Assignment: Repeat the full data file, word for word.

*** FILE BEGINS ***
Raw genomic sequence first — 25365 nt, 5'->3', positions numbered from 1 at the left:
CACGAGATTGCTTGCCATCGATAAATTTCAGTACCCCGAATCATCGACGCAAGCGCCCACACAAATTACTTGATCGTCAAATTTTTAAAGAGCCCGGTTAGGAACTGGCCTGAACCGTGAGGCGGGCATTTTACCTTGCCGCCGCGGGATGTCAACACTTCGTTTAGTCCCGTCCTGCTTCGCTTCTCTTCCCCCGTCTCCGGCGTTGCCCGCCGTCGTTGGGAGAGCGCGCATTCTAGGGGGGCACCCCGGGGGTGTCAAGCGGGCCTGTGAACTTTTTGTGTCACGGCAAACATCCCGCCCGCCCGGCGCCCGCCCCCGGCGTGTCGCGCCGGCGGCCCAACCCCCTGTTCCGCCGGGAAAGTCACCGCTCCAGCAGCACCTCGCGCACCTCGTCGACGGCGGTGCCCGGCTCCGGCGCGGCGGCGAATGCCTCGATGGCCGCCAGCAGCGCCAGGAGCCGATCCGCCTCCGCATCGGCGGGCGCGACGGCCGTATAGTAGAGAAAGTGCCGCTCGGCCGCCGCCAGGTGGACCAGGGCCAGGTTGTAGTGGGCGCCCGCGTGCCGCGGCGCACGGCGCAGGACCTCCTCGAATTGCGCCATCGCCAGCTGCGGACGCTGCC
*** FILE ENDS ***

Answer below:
Raw genomic sequence first — 25365 nt, 5'->3', positions numbered from 1 at the left:
CACGAGATTGCTTGCCATCGATAAATTTCAGTACCCCGAATCATCGACGCAAGCGCCCACACAAATTACTTGATCGTCAAATTTTTAAAGAGCCCGGTTAGGAACTGGCCTGAACCGTGAGGCGGGCATTTTACCTTGCCGCCGCGGGATGTCAACACTTCGTTTAGTCCCGTCCTGCTTCGCTTCTCTTCCCCCGTCTCCGGCGTTGCCCGCCGTCGTTGGGAGAGCGCGCATTCTAGGGGGGCACCCCGGGGGTGTCAAGCGGGCCTGTGAACTTTTTGTGTCACGGCAAACATCCCGCCCGCCCGGCGCCCGCCCCCGGCGTGTCGCGCCGGCGGCCCAACCCCCTGTTCCGCCGGGAAAGTCACCGCTCCAGCAGCACCTCGCGCACCTCGTCGACGGCGGTGCCCGGCTCCGGCGCGGCGGCGAATGCCTCGATGGCCGCCAGCAGCGCCAGGAGCCGATCCGCCTCCGCATCGGCGGGCGCGACGGCCGTATAGTAGAGAAAGTGCCGCTCGGCCGCCGCCAGGTGGACCAGGGCCAGGTTGTAGTGGGCGCCCGCGTGCCGCGGCGCACGGCGCAGGACCTCCTCGAATTGCGCCATCGCCAGCTGCGGACGCTGCC